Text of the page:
Have you ever wanted to sell everything you own and just "take off?" Travel the country's back roads, paddle down a meandering stream, experience breath-taking mountain views, walk among 100-year old trees, and just marvel at America's beauty? That is the dream that my partner, Betsy, and I decided to make a reality. This blog describes our adventure. The food we eat, people we meet, sights we see, and the enjoyment we find in traveling.

Tuesday, April 30, 2013

The Dam Fish

Animal migration is a remarkable feat that absolutely baffles my mind and exhibits one of the truly beautiful acts of nature.  The fact that seabirds can fly over thousands of miles of open ocean with seemingly no cues or that monarch butterflies can flap their delicate wings for over 2,000 miles without feeding and end up in the same cypress grove as years past is astonishing.  We were fortunate to see the monarch migration in Pismo Beach, California and the thousands of butterflies that were gently gliding around entertaining onlookers in the warm winter air of coastal California.

Steelhead trout appear gray and silver when
they live in the ocean but take on a pronounced
red color when they migrate back to their
spawning grounds.
So fast forward to our location in North-central Idaho where we are surrounded by gorgeous streams and rivers that are bubbling with the mystiful migration of anadramous fish.  This fish tale of the steelhead trout starts way upsteam in the shallow inland waters of the North Fork of the Clearwater River where they are hatched – far away from the Pacific Ocean that they will call "home" for three or four years before swimming back to their birthplace.  (“Anadramous” is the fancy term used to describe fish that are born in fresh water, migrate to salt water, and return as adults to their natal grounds to spawn.)  Nature has provided an enormity of challenges for these creatures to survive a 600-mile journey.  Young fish imprint (through smell of all senses) on the rivers they swim through on their journey to the ocean and undergo physiologic changes allowing them to survive in salt water.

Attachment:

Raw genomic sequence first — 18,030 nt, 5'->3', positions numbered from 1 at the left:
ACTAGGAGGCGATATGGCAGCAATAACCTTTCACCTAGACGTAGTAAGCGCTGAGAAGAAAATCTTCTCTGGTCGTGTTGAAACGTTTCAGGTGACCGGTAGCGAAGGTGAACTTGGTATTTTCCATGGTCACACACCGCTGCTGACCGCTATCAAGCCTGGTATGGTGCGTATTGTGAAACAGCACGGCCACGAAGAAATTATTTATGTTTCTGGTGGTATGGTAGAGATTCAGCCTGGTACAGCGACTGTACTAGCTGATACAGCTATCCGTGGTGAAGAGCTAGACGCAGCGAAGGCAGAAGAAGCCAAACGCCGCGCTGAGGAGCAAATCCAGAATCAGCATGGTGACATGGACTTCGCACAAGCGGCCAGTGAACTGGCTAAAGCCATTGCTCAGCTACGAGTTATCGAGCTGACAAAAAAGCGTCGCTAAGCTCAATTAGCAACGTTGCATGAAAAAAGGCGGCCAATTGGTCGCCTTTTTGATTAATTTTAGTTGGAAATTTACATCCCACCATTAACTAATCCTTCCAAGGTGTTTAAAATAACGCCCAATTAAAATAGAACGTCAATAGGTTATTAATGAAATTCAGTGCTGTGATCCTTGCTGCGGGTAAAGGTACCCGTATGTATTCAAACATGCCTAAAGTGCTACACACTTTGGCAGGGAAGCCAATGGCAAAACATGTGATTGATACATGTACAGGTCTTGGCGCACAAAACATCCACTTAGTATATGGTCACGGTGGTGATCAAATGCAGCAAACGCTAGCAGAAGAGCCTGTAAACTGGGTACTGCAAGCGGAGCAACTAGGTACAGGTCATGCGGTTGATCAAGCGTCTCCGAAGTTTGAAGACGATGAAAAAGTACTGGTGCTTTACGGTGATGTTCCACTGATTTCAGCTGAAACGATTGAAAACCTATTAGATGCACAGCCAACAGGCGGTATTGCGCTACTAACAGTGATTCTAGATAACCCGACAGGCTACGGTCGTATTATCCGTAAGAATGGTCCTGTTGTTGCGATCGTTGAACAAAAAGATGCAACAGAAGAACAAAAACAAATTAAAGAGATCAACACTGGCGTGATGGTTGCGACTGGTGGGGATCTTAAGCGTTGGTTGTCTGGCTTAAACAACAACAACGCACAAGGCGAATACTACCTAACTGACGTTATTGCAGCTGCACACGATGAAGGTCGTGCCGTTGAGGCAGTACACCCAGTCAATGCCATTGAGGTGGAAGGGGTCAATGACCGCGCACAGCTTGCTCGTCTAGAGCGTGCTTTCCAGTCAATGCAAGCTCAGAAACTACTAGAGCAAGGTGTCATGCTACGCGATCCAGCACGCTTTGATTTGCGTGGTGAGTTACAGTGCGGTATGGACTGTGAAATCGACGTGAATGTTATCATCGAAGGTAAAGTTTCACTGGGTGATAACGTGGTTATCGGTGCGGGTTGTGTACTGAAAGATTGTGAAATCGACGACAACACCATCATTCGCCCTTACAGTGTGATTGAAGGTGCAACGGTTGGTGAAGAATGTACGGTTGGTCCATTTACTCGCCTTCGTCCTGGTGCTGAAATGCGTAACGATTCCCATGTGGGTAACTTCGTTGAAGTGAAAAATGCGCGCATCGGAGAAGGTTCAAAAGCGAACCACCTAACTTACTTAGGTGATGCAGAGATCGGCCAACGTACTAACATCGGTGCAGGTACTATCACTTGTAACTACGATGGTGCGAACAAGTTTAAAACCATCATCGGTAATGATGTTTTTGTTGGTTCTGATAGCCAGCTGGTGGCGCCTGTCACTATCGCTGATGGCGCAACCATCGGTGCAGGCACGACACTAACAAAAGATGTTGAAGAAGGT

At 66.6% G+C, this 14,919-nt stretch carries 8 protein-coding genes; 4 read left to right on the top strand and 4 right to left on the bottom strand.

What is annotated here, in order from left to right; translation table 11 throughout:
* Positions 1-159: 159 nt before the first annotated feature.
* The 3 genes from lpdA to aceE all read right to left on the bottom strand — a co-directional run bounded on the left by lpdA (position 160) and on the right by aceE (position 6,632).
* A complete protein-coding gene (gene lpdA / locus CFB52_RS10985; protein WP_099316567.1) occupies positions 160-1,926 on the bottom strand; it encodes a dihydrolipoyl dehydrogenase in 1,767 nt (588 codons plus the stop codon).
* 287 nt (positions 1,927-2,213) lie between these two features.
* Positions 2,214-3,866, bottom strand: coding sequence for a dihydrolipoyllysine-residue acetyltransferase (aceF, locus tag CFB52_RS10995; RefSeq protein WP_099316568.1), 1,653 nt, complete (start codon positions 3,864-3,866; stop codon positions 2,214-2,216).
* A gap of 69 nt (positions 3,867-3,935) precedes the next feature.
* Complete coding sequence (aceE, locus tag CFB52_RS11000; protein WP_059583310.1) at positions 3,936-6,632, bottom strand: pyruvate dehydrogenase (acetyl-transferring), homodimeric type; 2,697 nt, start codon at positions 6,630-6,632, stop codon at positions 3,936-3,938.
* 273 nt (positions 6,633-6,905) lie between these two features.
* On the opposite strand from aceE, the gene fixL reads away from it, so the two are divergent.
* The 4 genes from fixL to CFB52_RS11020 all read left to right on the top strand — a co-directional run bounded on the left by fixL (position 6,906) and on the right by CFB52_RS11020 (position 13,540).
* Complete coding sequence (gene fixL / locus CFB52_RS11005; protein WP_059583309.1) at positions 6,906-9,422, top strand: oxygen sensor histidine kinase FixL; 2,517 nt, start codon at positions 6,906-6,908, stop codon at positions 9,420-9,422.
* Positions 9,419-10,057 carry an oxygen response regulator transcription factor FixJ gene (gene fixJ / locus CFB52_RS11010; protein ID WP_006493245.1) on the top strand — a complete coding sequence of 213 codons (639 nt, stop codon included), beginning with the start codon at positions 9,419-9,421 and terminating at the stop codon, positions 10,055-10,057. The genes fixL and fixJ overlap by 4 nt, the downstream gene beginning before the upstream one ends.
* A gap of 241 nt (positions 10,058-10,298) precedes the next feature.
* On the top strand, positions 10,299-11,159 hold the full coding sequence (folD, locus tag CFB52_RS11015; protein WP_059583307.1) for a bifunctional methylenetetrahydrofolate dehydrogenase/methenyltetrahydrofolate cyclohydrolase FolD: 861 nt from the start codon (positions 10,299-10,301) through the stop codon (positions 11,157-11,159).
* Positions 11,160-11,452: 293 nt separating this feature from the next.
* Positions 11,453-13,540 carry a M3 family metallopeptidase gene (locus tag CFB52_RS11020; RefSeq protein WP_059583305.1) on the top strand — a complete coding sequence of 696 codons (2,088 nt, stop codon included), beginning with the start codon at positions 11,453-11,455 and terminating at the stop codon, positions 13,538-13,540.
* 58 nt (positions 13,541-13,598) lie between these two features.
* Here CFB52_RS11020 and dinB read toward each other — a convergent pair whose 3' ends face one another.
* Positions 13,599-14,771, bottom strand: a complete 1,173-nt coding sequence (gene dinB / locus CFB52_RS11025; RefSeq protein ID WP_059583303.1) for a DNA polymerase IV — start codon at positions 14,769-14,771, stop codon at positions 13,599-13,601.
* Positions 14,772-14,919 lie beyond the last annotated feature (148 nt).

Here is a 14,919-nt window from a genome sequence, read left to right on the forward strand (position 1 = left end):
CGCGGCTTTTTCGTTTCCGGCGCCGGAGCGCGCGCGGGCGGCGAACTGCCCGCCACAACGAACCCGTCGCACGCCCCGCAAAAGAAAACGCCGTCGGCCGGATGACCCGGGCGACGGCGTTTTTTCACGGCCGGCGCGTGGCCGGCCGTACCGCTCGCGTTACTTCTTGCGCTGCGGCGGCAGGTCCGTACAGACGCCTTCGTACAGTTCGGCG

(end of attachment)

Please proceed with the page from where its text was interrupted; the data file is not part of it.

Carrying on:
A few posts ago when I introduced you to the Dworshak Dam and Reservoir (our work camping location for the next two months), I mentioned that the dam was not without controversy.  The Dworshak Dam provides flood protection, hydroelectric power, and recreational opportunities but what it DOES NOT provide is access for native salmon and steelhead trout to reach their historic natural spawning grounds.  The towering 717- foot dam rises from the base of the North Fork of the Clearwater River and, as you can see below, abruptly blocks the migrating fish.  

How would you like to face this dam as you are swimming to your spawning grounds - a journey that takes
 nearly two weeks and in which you don't eat and loose 30-50% of your body weight?